We have a lot of thin clients running Windows Embedded Standard 7 and an SCCM 2012 R2 server to manage them. The thin clients have their write filters enabled (FBWF) so machine changes are not persistent. On the rare occasion we have to update something on them, we just deploy it via SCCM and it automatically takes care of turning the write filters off and back on to commit changes.
Here's what should happen:
SCCM client gives notice to the user and a 30-minute countdown to save their work and get off the system. The thin client then reboots and disables the write filter. The log-on screen displays a padlock and notice that the unit is being serviced, and will not allow normal (non-admin) users to log on while SCCM is doing it's thing. When SCCM is done, it re-enables the write filter, reboots, and then users can log in again.
The problem I'm having is that we use proximity card readers to log into the system. Employees do not type passwords. They just tap their badge. This system is nice, but the software that runs it breaks the write filter automation with Windows Embedded.
Here's what actually happens:
SCCM client gives the usual 15-minute notice before rebooting with the write filter off. When it reboots, the normal login screen is displayed. Users can log into the system and use it while SCCM is installing software. And because a user session is active, it again gives another 30-minute notice before rebooting with the write filter back on.
In this scenario, not only does it add an extra 30 minutes to the deployment time, but it also gives ordinary users a solid 30-60 minutes of unprotected time on the thin clients with whatever changes they make becoming permanently baked into the image when the write filter gets turned back on.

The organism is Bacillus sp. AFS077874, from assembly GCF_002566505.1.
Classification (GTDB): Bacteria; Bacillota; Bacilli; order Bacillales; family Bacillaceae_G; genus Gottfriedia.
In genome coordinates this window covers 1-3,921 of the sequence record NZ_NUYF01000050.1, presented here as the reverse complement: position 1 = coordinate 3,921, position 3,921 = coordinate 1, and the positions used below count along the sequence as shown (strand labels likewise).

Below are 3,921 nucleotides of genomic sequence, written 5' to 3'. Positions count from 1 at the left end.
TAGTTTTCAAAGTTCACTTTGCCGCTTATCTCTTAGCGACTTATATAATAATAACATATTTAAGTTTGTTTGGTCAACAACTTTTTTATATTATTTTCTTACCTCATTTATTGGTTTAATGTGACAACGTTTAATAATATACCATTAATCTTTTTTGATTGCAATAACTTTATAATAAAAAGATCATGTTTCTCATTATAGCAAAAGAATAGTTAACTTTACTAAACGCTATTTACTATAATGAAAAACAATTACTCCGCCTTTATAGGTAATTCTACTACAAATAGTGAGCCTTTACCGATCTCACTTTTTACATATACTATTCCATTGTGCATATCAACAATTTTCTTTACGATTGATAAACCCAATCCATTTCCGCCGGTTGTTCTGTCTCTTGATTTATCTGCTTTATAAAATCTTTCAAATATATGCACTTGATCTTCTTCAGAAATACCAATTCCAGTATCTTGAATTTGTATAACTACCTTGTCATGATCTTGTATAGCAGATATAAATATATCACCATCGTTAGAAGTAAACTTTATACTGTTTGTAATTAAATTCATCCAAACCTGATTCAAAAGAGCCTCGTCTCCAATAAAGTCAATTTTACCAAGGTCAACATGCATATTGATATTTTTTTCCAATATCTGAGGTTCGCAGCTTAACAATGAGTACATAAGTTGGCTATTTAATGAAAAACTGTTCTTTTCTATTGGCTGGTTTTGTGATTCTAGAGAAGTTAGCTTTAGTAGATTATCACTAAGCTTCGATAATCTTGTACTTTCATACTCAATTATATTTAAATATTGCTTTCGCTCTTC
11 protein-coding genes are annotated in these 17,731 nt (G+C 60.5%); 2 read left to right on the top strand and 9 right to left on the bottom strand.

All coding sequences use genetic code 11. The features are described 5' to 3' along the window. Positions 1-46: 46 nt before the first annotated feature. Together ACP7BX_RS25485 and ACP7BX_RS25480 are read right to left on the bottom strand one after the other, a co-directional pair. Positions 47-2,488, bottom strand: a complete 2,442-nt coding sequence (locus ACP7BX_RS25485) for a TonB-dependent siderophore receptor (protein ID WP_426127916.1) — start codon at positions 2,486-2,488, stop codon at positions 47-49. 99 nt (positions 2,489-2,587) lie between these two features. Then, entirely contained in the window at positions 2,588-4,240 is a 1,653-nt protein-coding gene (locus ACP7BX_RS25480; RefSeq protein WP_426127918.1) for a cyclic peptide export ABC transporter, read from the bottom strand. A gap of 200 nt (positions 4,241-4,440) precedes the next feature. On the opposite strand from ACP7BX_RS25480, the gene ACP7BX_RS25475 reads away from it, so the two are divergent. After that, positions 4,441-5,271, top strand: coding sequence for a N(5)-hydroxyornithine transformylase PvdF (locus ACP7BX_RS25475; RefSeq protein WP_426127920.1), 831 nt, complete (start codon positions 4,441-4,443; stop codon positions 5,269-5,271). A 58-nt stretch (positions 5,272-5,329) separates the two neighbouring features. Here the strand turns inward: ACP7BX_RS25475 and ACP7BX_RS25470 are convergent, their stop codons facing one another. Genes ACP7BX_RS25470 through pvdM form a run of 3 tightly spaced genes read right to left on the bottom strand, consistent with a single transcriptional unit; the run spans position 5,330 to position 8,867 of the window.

The issue stems from the fact that Windows Embedded 7 uses a different credential provider (a.k.a GINA) than regular Windows 7 does, but the SSO product must replace the Windows credential provider in order to function. I've contacted the vendor about it, but they just say it's a known issue and there is no fix or workaround for it.
So here's my question:
How can I simulate the desired behavior another way? I know that there is a group policy setting where you can deny local logon to specific user groups. I was thinking I could flip the corresponding registry setting before and after the install, but I am open to other ideas.
I'm not above scripting installs if I have to. I am fluent with scripting, PowerShell, VBScript, etc. I just wonder if anyone has any bright ideas on how to solve this.
I neglected to mention that these devices are being used in a hospital environment for staff to chart on their patients. They must be available 24 hours a day, so we can't restrict logon hours or configure maintenance windows. We manage downtime by giving advance notice to shift supervisors, but anything that takes more than an hour becomes a legal compliance issue and requires official downtime procedures to be put into effect.